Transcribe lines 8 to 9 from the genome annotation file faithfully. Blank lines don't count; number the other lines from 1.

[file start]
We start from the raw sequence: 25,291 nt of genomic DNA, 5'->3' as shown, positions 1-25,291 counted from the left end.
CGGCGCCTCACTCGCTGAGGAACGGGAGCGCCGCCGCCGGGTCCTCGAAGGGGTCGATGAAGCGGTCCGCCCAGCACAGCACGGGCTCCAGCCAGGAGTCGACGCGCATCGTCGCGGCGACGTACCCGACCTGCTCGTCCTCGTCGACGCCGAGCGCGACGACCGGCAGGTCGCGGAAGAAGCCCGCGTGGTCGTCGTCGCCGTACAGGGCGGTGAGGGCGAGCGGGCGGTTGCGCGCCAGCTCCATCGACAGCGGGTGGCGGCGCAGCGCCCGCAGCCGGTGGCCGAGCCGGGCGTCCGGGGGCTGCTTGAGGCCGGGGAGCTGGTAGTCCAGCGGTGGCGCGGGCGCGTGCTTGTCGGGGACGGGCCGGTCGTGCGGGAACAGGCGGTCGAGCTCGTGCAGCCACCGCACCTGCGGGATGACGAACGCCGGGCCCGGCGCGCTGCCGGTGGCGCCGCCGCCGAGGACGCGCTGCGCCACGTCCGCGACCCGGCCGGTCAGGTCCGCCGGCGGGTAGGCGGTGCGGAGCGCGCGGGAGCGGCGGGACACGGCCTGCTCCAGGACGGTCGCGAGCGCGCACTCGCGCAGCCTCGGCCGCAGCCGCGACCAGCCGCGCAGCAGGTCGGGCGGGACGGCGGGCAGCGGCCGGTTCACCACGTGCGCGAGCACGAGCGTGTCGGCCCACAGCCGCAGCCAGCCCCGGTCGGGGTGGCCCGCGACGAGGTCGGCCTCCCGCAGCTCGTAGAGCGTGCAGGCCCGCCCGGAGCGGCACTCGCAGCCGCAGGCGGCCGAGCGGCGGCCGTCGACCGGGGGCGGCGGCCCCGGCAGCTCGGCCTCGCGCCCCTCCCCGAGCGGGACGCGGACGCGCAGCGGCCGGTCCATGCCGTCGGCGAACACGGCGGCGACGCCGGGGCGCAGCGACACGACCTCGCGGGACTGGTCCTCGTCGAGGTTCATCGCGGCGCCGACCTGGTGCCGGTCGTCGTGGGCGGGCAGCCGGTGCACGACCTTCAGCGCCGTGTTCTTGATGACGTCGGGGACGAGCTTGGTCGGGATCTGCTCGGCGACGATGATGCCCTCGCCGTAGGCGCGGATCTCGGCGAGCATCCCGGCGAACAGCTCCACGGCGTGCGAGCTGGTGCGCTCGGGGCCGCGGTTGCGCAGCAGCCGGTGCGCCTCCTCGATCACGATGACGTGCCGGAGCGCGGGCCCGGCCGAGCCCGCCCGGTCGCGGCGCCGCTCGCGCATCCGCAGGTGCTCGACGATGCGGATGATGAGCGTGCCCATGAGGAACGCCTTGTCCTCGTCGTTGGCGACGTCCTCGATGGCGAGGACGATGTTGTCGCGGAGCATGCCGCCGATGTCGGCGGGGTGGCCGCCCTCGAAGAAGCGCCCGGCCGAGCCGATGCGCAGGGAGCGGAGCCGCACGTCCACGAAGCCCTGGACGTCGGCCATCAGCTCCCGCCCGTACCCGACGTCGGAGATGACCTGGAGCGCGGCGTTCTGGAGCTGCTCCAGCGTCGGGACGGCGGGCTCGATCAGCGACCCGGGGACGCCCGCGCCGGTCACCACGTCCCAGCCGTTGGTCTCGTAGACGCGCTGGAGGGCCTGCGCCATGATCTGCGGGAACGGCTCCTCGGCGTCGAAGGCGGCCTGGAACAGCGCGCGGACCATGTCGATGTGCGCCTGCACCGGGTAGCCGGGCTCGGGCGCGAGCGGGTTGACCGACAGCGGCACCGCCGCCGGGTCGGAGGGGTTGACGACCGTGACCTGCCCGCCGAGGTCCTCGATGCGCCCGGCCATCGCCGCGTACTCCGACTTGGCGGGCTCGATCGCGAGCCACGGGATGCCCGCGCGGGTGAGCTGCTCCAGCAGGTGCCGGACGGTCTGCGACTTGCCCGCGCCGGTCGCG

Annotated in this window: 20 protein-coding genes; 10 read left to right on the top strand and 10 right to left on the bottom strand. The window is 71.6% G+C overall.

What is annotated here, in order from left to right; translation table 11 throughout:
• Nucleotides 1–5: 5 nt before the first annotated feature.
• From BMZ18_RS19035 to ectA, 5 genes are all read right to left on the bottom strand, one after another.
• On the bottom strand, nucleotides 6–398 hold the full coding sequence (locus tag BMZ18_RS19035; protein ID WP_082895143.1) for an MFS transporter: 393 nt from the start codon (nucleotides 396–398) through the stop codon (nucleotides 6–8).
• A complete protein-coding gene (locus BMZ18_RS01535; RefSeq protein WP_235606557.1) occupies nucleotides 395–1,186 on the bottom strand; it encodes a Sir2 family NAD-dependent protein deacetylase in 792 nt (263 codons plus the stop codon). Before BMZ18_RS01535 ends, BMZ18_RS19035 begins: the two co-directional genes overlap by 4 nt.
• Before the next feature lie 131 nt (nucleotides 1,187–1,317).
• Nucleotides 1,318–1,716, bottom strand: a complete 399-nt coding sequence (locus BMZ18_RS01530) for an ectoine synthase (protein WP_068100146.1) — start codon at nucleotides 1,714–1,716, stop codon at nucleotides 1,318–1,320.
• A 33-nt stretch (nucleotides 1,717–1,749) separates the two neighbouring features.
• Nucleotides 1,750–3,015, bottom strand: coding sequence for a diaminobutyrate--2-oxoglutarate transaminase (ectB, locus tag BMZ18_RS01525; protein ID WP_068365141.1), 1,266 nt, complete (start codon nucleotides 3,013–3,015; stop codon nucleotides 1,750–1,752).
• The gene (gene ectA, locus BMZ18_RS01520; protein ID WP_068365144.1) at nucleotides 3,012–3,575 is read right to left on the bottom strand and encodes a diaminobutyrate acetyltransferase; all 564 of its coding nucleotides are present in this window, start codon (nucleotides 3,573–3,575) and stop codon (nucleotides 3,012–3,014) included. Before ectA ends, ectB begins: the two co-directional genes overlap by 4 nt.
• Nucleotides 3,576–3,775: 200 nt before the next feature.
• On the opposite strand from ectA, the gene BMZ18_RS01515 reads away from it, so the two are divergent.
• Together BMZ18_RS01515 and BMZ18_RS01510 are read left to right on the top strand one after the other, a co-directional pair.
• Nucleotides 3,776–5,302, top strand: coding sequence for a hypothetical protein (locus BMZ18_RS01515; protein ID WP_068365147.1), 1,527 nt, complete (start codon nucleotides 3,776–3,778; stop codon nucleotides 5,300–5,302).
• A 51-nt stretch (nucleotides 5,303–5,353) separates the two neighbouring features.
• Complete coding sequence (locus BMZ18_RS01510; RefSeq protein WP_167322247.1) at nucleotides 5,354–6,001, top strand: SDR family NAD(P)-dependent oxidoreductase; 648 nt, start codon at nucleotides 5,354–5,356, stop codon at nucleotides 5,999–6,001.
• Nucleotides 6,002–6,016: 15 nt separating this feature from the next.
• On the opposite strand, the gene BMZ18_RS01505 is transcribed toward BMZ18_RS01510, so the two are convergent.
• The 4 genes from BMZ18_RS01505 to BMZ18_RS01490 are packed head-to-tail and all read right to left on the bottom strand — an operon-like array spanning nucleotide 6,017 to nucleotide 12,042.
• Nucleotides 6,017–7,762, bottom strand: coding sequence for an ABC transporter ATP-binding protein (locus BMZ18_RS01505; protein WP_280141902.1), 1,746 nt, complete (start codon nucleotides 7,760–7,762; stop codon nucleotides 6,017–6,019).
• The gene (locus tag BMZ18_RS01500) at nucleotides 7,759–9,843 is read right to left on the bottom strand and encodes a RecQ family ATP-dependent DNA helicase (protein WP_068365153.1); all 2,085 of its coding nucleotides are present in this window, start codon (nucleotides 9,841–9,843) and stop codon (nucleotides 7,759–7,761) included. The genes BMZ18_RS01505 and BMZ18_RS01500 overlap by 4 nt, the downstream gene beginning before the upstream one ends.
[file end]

• A complete protein-coding gene (locus BMZ18_RS01535; RefSeq protein WP_235606557.1) occupies nucleotides 395–1,186 on the bottom strand; it encodes a Sir2 family NAD-dependent protein deacetylase in 792 nt (263 codons plus the stop codon). Before BMZ18_RS01535 ends, BMZ18_RS19035 begins: the two co-directional genes overlap by 4 nt.
• Before the next feature lie 131 nt (nucleotides 1,187–1,317).